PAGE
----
If you have a close relationship with your child, and regularly spend time with them, you’ll notice behavioral warning signs sooner. Parent Alert! includes a list of behaviors that could indicate your child is dealing with a problem, including anxiety when checking their device, spontaneous emotional outbursts, self-harm, loss of appetite, insomnia, and more. If your kids know they can trust you, it will be easier for you to find ways to communicate with them and get behind what’s bugging them.
3. Use the Security Features on Your Devices
Passwords. Just the thought can make me shudder. These are the basis of online security, but only if we use them well.
Help your kids choose complex passwords (and write them down somewhere secure). Make each password different to reduce risk. Will says, “The more unique passwords your child has, the fewer you’ll have to reset if one is hacked.” Change passwords for your email and social media accounts on a regular basis.
Use random answers to security questions so they can’t be guessed. Use any other security features on your devices and apps, such as 2-factor authentication.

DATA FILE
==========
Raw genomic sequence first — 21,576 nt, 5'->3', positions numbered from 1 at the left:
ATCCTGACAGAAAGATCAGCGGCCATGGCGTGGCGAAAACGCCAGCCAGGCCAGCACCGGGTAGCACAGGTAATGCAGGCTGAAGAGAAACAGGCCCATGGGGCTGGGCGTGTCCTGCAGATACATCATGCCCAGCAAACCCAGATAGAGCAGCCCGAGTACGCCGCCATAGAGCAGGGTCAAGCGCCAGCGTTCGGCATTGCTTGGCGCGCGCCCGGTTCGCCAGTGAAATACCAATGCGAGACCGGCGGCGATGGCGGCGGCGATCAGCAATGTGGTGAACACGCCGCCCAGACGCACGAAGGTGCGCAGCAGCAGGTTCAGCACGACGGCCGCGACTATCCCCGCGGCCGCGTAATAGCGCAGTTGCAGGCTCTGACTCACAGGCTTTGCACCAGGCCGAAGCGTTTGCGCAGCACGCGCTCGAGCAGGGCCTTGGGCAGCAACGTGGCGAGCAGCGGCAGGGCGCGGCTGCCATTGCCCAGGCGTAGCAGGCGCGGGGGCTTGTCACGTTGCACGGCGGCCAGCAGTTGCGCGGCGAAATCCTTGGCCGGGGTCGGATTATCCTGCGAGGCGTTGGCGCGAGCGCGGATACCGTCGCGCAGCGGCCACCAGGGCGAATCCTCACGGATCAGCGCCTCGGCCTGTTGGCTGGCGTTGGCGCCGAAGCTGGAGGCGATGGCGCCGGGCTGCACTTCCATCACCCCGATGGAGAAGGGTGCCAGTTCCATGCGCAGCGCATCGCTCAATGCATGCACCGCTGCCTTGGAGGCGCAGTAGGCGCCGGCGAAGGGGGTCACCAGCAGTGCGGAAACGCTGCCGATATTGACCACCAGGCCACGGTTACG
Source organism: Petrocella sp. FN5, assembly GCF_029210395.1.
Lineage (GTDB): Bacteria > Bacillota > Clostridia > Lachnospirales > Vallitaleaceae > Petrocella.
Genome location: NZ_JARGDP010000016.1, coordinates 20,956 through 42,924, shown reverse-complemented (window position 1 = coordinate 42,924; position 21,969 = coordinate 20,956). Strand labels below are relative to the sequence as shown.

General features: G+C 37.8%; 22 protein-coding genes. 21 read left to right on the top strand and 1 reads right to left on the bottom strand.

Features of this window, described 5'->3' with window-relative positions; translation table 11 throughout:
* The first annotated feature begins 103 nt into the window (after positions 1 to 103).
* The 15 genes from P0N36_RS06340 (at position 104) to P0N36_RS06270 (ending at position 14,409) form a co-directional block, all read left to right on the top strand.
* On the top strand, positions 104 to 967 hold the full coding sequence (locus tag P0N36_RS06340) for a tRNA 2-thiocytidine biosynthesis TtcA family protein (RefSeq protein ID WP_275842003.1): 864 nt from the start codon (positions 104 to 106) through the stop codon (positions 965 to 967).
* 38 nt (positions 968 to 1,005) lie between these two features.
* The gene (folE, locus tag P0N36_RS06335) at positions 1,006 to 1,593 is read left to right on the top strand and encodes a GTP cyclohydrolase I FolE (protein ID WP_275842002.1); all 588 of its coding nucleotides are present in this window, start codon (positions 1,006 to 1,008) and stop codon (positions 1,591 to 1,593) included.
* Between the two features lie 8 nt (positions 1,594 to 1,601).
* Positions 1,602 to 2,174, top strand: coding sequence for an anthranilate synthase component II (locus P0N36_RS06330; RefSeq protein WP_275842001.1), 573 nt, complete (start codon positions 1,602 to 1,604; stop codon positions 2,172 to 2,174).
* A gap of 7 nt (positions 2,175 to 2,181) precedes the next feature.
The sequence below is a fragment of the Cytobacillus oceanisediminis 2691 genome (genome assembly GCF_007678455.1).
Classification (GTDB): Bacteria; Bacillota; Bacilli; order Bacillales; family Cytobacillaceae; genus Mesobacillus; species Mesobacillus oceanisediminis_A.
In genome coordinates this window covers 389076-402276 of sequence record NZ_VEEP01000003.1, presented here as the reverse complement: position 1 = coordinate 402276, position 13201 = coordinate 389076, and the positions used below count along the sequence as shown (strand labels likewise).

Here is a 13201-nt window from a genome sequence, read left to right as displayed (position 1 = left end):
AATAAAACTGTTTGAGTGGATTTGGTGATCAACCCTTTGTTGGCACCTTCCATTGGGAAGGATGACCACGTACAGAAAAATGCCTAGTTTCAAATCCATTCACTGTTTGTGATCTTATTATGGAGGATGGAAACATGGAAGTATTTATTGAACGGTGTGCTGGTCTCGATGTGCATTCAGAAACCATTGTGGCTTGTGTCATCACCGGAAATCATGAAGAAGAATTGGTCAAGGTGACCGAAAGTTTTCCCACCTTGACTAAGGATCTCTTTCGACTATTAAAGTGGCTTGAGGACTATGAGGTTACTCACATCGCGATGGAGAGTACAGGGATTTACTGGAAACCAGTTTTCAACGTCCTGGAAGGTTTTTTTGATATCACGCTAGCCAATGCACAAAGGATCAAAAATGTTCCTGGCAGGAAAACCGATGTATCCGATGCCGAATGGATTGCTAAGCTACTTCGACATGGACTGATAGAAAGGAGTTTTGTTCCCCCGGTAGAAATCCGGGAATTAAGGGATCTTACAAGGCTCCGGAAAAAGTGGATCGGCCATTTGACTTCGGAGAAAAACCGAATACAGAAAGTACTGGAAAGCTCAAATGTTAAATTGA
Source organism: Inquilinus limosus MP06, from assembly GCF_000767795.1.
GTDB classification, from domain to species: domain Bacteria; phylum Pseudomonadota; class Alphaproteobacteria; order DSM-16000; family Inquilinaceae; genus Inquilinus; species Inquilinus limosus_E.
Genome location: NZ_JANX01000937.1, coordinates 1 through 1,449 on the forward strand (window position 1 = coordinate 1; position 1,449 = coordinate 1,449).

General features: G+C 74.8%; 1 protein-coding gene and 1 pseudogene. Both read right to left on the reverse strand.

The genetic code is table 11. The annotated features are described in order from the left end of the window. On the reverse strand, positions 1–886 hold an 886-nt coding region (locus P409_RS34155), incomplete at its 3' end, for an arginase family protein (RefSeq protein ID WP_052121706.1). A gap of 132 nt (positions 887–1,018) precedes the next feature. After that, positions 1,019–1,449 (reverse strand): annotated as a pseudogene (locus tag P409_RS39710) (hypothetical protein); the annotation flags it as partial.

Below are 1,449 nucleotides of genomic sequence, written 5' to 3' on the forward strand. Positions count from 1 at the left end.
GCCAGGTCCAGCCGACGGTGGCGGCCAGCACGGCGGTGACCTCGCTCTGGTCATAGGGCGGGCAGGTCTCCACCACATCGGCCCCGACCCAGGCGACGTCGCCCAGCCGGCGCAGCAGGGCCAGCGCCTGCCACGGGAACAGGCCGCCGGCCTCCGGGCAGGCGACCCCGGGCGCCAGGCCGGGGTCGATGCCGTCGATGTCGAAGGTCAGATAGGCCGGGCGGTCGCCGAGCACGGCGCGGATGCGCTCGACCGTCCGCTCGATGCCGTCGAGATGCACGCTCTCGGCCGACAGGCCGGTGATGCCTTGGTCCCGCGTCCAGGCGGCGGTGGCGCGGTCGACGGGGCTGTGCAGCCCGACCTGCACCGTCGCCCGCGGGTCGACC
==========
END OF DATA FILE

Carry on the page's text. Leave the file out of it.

Will recommends other security measures as well, such as setting up a Virtual Private Network, choosing an ambiguous name for your device, and avoiding public networks. He also recommends installing updates frequently, as these are often related to security. For more specific tips, see “Device Safety and Security” in Parent Alert!.
Michael Mason is a dad who has set up a free filtering service that’s easy to set up on your router. It automatically blocks porn and other questionable sites, and you can adjust the settings in your dashboard to block any other content you want. Drop by freefiltering to learn more and set up your account.
4. Set the Example for Safe, Responsible Tech Use